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Apathy to the Rescue 

How to make the undecideds break for Kerry? Threaten to turn off Survivor and Friends reruns.

Wednesday, Oct 27 2004
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Scowly-faced, bowl-cut Robert Haaland takes a keen drag on his cigarette as he lopes across Ashbury Street Thursday evening. As one of 22 hyperactive candidates competing to represent San Francisco's fifth supervisor's district, his weary body language carries the weight of a political season gone sadly overwrought.

Across the bay, busloads of leafleteers make weekly trips from Oakland to Reno in hopes of swaying presidential election voters there.

Nationwide, an estimated 10,000 idealistic volunteer lawyers -- that's right, those three words in one sentence -- plan to man phone banks on Nov. 2, fielding calls about alleged polling irregularities. Our billionaires, conservative and liberal, shovel fortunes into opposing sides of the presidential campaign. Television news is bereft of starlets or sex scandals, preoccupied, as it is, with portentous events.

America -- the sleeping mass of apathetic, overweight, flannel-wearing protoplasm that traditionally confounds more politically concerned parts of the world -- has during the past eight months transformed into something resembling a gesticulating member of the Italian Parliament.

And I want my apathetic country back.

I want to turn on the television and hear about Madonna's baby, a jism-soaked Gap dress, or love, Modesto style. I want to sit at the South Park picnic tables during lunchtime and overhear tech executives fret about their sailboats, like I used to.

I don't want to hear their trite laments about war, deficits, and unemployment I'm deluged with nowadays.

I cherish the fecklessness and apathy that are the signs of a successful civil society, and that not long ago defined ours, back when Bill Clinton was president, the federal budget was in surplus, and the world was a relatively peaceful place.

Apathy gets a bad name in San Francisco, what with our 400 neighborhood interest groups, gaggles of hair-trigger war protesters, and office warrens full of idealistic nonprofit organizations. But social scientists, led by Harvard political science professor Samuel Huntington, have for 50 years considered this lack of interest in things political the hallmark of a healthy society.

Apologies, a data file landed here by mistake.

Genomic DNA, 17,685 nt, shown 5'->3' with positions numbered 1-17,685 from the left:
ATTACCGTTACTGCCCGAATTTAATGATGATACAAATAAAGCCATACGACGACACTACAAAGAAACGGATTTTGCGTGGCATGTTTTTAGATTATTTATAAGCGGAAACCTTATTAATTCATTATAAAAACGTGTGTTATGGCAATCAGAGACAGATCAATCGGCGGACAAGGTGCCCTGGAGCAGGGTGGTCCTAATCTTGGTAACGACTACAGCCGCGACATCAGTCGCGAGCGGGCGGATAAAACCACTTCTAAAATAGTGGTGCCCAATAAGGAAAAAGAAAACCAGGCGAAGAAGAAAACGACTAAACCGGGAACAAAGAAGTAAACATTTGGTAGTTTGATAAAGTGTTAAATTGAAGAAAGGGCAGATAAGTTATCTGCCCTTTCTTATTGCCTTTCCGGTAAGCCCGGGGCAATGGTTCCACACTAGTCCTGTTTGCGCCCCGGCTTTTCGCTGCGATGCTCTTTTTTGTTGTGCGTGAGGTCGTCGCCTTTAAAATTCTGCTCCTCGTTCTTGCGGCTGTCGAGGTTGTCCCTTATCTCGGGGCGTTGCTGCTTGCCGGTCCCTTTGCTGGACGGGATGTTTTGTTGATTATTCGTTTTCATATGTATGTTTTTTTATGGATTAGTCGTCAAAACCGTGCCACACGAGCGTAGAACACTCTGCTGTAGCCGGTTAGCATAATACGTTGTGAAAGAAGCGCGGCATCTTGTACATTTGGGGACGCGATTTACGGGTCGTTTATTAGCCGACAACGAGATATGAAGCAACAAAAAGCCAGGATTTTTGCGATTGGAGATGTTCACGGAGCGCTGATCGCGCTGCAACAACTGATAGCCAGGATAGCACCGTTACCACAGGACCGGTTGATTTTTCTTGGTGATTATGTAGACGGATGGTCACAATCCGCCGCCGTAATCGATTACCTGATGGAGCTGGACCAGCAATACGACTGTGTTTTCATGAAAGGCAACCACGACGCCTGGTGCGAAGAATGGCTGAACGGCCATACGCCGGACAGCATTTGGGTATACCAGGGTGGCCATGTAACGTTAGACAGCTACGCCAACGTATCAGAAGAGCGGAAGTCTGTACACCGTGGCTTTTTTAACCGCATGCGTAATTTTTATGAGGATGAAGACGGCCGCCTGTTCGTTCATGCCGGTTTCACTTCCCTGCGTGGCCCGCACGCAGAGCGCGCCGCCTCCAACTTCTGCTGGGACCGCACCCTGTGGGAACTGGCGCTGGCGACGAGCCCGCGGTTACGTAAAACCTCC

Cold War-era political scientists and I aren't the only ones sharing this view.

The most esteemed citizens in America -- the ones you see on television appearing with important politicians, the ones interviewed by journalists, the people who next month get to decide the fate of the world -- likewise seem steeped in the apathy-is-good creed. These are the "undecideds," the people stunningly unable to form a strong opinion about either George Bush or John Kerry, even though the rest of the country is riveted by the daily schedules of both men. There's only one possible explanation: These people, like me, see virtue in an apathetic life.

However, if the undecideds want to continue enjoying their apathetic dream world, they're going to have to pull their heads out of their collective ass. Apathy is only a reasonable option when things are going relatively well, and things are going very, very badly in America right now.

George W. Bush has seriously threatened the United States' capacity for frivolousness. Our country seems doomed to fighting wars without end and is at much greater risk of terror thanks to the war in Iraq. We're suffering a collapse of our civil liberties; gaping economic disparity accompanies economy-crippling deficits.

With all these things going on, it would seem difficult not to pay attention to politics, but if polls identifying around 6 percent of the electorate as undecided are any guide, it's not impossible.

If the Bush revolution continues, it soon will be.

So if you've got a cousin in Des Moines who's still straddling the fence, call her up and explain why her ability to watch cartoons, daytime talk shows, and reality TV is threatened, and why she needs to cast a vote for John Kerry Nov. 2. If your old college buddy in Gainesville, Fla., is mesmerized by the Republican Party's flip-flop ads, phone him and tell him to read a newspaper, if only for a day.

Unless the George W. Bush revolution is stanched Nov. 2, you can tell them, they will say goodbye to Survivor, The Osbournes, Demi and Ashton, Michael and Liz, Jennifer and Marc, Britney and her outfits, the Grammys, camera cell phones, Friends reruns, thongs, professional wrestling, and Dr. Phil -- forever.


It will probably have hit the papers by the time this column comes out that the American Anthropological Association decided Friday to move its annual meeting, scheduled for Nov. 17-21 at the San Francisco Hilton, to the Atlanta Hilton, to honor the Unite Here Local 2 hotel workers' union picket line. The S.F. Hilton is one of 14 hotels that have locked out Local 2's 4,000 members.

Behind the association's decision lies a tale that illustrates the heavy human toll of living in a fretful America, as opposed to an apathetic one. Thousands of anthropologists are going to absorb the cost of expensive plane tickets thanks to the efforts of two young university students who are possibly less apathetic than their older peers.

Academic anthropologists are a genteel, largely liberal-minded lot who typically spend their early years living with peasants in Borneo or Oaxaca, before going on to careers that allow them to travel to fancy hotels in expensive cities such as San Francisco, sometimes at public university expense. Once at the hotels, they present papers on the plight of peasants.